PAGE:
For children, development of language skills is critically important. Through language, all other aspects of our culture are communicated. Language skills are essential for academic and social success.
Although many animals communicate, human language is unique in that it is a symbolic system and it is learned, not inherited. Children learn the sounds of language by listening to their parents and imitating what they hear. So parents have an important role in helping their children develop age-appropriate language skills.
Receptive and expressive language
In broad terms, language is divided into two categories: receptive language, or understanding what is said or written; and expressive language, or speaking and writing. If a child has a language problem, it may be that he is fine with receptive language and his difficulties lie with the expressive side of language. In other words, the child can understand what is being said, though he has difficulty expressing himself. A child’s language problem may also be the opposite scenario, that is, he can express himself but has difficulty understanding what others are saying. He may also have difficulty with both expressive and receptive language.
Children tend to understand language before they produce language. In other words, their receptive language begins to develop before their expressive language. Typically, a child’s comprehension is better than what they can say or express.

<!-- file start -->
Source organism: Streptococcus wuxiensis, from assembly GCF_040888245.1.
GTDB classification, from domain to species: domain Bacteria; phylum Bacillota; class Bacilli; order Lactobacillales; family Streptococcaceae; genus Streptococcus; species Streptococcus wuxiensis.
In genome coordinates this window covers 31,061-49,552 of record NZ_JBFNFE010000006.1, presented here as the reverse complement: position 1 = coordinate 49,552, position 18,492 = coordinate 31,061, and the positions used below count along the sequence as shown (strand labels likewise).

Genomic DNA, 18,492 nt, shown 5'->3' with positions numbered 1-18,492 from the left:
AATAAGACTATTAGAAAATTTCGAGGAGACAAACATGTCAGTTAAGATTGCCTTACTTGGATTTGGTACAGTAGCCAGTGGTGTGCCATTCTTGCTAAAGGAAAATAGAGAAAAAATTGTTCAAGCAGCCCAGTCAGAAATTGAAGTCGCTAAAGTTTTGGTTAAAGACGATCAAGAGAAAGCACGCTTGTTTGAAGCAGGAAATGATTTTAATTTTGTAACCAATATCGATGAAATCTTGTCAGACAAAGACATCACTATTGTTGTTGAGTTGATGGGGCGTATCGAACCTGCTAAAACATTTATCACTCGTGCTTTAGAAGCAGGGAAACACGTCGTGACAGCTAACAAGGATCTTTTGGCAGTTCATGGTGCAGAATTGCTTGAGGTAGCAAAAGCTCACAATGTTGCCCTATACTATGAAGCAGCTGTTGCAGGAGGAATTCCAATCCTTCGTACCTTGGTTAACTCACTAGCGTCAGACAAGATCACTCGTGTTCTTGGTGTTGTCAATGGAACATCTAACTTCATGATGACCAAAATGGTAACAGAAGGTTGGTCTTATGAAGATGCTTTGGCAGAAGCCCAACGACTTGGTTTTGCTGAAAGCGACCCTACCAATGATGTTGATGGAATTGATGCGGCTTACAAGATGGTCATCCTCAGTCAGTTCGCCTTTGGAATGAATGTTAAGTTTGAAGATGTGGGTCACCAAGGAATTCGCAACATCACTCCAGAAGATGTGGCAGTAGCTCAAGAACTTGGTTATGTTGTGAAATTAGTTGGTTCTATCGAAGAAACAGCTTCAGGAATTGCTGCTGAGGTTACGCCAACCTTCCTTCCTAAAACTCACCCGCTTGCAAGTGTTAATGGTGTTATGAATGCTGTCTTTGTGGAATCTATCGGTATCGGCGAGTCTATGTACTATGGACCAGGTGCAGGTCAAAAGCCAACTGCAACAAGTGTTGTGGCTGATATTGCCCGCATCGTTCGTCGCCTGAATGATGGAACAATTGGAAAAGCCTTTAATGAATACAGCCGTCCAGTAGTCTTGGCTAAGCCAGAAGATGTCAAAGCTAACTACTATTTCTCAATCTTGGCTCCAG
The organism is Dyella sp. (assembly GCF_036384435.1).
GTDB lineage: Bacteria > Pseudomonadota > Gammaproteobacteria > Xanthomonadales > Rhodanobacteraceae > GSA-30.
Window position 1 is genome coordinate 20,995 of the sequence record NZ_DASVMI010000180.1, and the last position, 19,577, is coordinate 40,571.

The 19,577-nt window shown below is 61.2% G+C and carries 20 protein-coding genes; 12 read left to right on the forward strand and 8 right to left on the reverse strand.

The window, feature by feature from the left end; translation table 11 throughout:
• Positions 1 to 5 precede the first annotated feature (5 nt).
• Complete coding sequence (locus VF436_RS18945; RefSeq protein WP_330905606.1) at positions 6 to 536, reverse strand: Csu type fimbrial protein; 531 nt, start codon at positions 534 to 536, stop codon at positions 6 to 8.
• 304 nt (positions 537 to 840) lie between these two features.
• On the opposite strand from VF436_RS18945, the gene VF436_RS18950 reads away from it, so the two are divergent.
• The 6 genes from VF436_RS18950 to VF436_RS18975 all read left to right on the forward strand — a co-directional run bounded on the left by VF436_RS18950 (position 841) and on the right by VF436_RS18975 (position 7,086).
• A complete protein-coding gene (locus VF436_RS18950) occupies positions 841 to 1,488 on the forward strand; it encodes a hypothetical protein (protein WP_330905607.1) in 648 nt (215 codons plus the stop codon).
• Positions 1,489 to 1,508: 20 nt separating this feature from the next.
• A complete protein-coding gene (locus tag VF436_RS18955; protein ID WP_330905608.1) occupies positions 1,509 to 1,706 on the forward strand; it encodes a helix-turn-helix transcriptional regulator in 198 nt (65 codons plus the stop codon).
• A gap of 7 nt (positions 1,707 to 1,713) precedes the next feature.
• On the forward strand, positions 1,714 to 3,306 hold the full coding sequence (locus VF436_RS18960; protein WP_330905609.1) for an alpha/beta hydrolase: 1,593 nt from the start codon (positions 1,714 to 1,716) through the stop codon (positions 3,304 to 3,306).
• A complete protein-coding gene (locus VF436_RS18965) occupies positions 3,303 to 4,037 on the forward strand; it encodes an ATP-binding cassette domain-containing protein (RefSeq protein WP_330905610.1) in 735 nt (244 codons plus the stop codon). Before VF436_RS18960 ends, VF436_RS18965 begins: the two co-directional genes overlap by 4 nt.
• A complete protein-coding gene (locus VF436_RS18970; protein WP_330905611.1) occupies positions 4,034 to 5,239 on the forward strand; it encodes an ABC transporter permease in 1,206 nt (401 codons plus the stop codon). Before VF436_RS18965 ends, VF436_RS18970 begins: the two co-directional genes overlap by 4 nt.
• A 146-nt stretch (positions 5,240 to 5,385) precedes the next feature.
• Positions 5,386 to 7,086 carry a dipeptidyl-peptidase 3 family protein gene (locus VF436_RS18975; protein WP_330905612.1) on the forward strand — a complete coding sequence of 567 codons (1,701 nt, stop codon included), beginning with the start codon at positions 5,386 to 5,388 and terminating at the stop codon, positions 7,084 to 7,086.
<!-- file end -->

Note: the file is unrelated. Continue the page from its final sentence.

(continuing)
Speech and language problems
Speech is a part of expressive language. These distinctions: receptive and expressive language, and speech, which is simply one part of expressive language, are important, especially if a problem exists. The type of help a child receives may depend on whether he is having a problem with receptive or expressive language, or both. For example, very often “speech therapy” is a matter of improving enunciation so that the child’s words and phrases are more intelligible. If a child is having a problem comprehending language or difficulty with the skills beyond speech needed to express himself, improving enunciation is not really addressing the problem.
Children born prematurely are often late to talk. By some estimates, about 30% of children born prematurely will have a difficulty with language at 20 months of age. Some of the children will grow out of this problem; others, especially those who sustained a brain injury of some sort, may not. It is not unusual for language problems to remain into school years for these children.
Even though many premature children do grow out of their language problems, if a problem is suspected, parents should seek help. As with many disabilities, the earlier intervention begins, the better chance there is of reducing the effect of the problem.